NSC Witness Expected to Back Bill Taylor’s Account, Testify About Key Conversation with Trump

Tim Morrison, a now-former top Russia adviser to the president on the National Security Council (NSC), is expected to testify on Thursday that top U.S. diplomat to Ukraine Bill Taylor’s testimony was accurate. What’s more, Morrison is also expected to speak about a conversation he had with President Donald Trump and U.S. Ambassador to the EU Gordon Sondland — a conversation that left him with a “sinking feeling.”

Per the Washington Post, Morrison will say that he talked to Taylor on Sept. 7 to say he had a “sinking feeling” about a conversation with Trump and Sondland, in which the president denied pursuing a “quid pro quo” as he demanded Ukraine conduct investigations into the Bidens and what happened in 2016:

Morrison also is expected to tell lawmakers that he spoke with Taylor again on Sept. 7 to share a “sinking feeling” about a worrisome conversation between Trump and Sondland, said the person. Morrison will say that, during that conversation, Trump said he wasn’t seeking a “quid pro quo” but went on to insist that Ukrainian President Volodymr Zelensky had to publicly announce he was opening investigations of Biden and 2016 election interference.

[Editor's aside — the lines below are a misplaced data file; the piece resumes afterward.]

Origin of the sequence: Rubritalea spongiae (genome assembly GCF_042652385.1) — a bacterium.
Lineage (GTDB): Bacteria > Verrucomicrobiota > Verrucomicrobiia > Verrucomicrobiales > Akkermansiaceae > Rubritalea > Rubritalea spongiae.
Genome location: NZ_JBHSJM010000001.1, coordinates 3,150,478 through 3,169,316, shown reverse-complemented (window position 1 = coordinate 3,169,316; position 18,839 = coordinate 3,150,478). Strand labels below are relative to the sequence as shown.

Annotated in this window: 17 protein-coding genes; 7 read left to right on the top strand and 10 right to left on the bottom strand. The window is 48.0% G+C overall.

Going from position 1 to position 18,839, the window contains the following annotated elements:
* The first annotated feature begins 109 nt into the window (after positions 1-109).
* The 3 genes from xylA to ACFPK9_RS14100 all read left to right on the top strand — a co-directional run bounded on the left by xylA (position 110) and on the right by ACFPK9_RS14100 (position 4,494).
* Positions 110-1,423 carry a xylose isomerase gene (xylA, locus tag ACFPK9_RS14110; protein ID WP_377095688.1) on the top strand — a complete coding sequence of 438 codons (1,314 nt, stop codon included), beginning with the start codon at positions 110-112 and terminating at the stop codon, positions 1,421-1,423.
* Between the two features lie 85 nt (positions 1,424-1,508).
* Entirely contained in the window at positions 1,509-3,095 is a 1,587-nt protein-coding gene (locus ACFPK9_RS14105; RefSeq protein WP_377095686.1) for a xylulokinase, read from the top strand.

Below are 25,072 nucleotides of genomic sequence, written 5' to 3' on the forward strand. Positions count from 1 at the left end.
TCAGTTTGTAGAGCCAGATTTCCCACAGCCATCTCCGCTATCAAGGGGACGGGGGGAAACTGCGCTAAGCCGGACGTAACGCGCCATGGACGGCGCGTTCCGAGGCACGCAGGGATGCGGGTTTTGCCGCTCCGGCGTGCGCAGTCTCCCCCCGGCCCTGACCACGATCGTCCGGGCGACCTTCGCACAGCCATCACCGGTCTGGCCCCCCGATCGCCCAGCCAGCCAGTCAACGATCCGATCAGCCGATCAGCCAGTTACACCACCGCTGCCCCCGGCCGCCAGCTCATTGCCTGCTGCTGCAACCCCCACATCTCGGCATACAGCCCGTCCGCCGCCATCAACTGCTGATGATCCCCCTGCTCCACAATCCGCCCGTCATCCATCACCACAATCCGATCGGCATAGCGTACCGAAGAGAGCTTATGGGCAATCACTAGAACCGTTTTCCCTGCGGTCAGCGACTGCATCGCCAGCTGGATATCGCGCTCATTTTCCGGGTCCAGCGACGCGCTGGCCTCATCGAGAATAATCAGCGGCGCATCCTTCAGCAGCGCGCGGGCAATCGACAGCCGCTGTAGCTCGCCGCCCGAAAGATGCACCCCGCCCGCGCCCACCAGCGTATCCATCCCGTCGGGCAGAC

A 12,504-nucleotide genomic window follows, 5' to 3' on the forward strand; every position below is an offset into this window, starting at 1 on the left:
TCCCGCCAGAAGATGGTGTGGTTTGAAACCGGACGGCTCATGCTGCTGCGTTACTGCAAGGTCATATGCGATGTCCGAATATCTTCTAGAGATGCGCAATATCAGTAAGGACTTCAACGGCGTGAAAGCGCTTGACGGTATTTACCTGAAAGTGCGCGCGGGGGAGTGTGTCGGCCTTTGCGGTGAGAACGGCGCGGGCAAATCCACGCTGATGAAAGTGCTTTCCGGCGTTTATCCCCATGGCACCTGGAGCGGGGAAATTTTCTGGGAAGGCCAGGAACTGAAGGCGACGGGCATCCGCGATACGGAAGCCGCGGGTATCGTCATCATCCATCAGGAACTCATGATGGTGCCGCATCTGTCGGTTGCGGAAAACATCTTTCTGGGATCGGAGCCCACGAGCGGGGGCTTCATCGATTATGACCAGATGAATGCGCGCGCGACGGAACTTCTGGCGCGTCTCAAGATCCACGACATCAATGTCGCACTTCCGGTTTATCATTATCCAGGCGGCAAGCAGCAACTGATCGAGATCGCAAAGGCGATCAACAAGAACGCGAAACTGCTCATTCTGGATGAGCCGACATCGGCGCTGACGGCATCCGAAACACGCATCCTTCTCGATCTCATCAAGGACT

Taylor’s open statement elicited gasps and sighs behind closed doors, as he told lawmakers that President Trump conditioned the release of congressionally-appropriated military aid to Ukraine on the country publicly launching an investigation into the Biden family and the hacked DNC server. In the 15-page written opening statement Taylor contradicted the White House’s often repeated “no quid pro quo” defense, stating that Trump’s release of the military aid was contingent on Ukrainian President Volodymyr Zelensky personally saying that he was launching the investigation.

Here was what Taylor said about his conversation with Morrison:

Morrison is expected to back that, but there is a key caveat, per WaPo:

Morrison will also say that he did not necessarily view the president’s demands as improper or illegal, but rather problematic for U.S. policy in supporting an ally in the region, the person said.

[Image via Ludovic Marin/AFP/Getty Images]

Matt Naham is managing editor of Law&Crime. He formerly worked as news editor and weekend editor at Rare.

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